Sick jokes

Or, which country has the darkest sense of humour?

Reading an interesting BBC news feature the other day about why people tell sick jokes, I found myself naturally wanting to know the sorts of things that the article couldn’t quite tell me such as:  How many people actually like these jokes  or look for them online? And are they a universal phenomena or do certain countries have a tendency towards black humour?

These questions can be answered to a point by looking at what people search for on the internet (their internet searches) which is great at giving you information on proportionality, time and geography.  It’s a huge source of data that we can dig into to find out things about the world we live in.

The recent spate of high profile natural disasters gives us an opportunity to look into the questions about sick jokes by analyzing searchers behavior online.

Do a lot of people like sick jokes?

In a word,  yes.  ‘Tsunami jokes’ was the 12th most popular tsunami search term in the UK around the time of the disaster.


 

 

 

 

 

 

 

 

 

Which countries have the darkest humour?

I’m ashamed to say this but it looks like the UK leads the way when it comes to sick jokes around the recent tsunami, followed by Australia and the US (the darker the blue on the map below, the more searches there were for ‘sick jokes’)


 

 

 

 

 

 

 

 

 

The chart below shows general searches for ‘sick jokes’ by country

 

 

 

 

 


 

What does this tell us?

I’m not a sociologist (my old sociology teacher would attest to that) and when I interpret the above it’s just my own conclusions that I’m drawing based on my own experience and not any particular social science / psychological background.

1.  I suspect the people seeking and telling these jokes aren’t a particularly nasty bunch and nor do they find the events funny (they’d be horrified if someone affected by the tragedy actually read or heard one).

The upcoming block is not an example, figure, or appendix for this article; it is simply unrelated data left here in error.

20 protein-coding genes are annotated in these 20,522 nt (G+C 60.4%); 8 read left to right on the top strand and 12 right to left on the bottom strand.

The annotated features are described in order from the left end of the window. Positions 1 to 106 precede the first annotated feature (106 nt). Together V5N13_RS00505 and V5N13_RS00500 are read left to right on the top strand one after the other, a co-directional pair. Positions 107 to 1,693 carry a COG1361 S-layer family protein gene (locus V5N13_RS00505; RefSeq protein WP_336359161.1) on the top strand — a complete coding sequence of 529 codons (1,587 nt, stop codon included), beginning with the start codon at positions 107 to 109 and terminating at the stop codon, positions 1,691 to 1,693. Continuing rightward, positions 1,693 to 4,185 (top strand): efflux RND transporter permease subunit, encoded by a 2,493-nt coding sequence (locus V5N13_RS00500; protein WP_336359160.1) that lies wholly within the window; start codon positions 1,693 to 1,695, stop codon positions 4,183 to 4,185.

2.  There may also be a perceived kind of kudos attached to the person telling the sick joke  “look at me, I’m not affected by it”,  “I’m strong and can laugh at it”.

3.  The British are a reserved, outwardly cold bunch however we all need to let out things that affect us emotionally.  Whilst some nations cry, wail, get angry upon being emotionally charged, maybe our release valve is to laugh?

That’s not to say that I agree sick jokes are necessary or right just because they may serve a purpose.  In frontline emergency services, dark humour  helps staff to cope because to face up to the tragedy they see everyday would just be too much without some psychological escape route however in the case of natural disasters there’s little chance of the general population being traumatised by events happening thousands of miles away and more empathy with the victims is needed rather than detachment made possible through the sick jokes.

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4 thoughts on “Sick jokes

  1. Mr. Reid disagreed with the final edit of this program and withdrew his support of it. The reason being it totally distorted the truth about what is needed to correct America’s sick healthcare system.

    For those familiar with Mr. Reid’s ground breaking program (video), “Sick Around The World”, they know that the producers of this new video totally distorted the conclusion of Mr. Reid’s findings from his investigation. Karen Ignagni, Pres. of the insurance company lobby group, America’s Health Insurance Plans (AHIP),and primary force behind the “Harry and Louise” ads that killed Hillary Clinton’s healthcare reform in 1992, was given the spotlight in this video; at the expense of Mr. Reid’s narrative of Single Payer Healthcare being the most viable solution to America’s healthcare crisis.

    It is unfortunate that Frontline allowed the insurance lobby to distort and betray Mr. Reid’s work. PBS should be ashamed.

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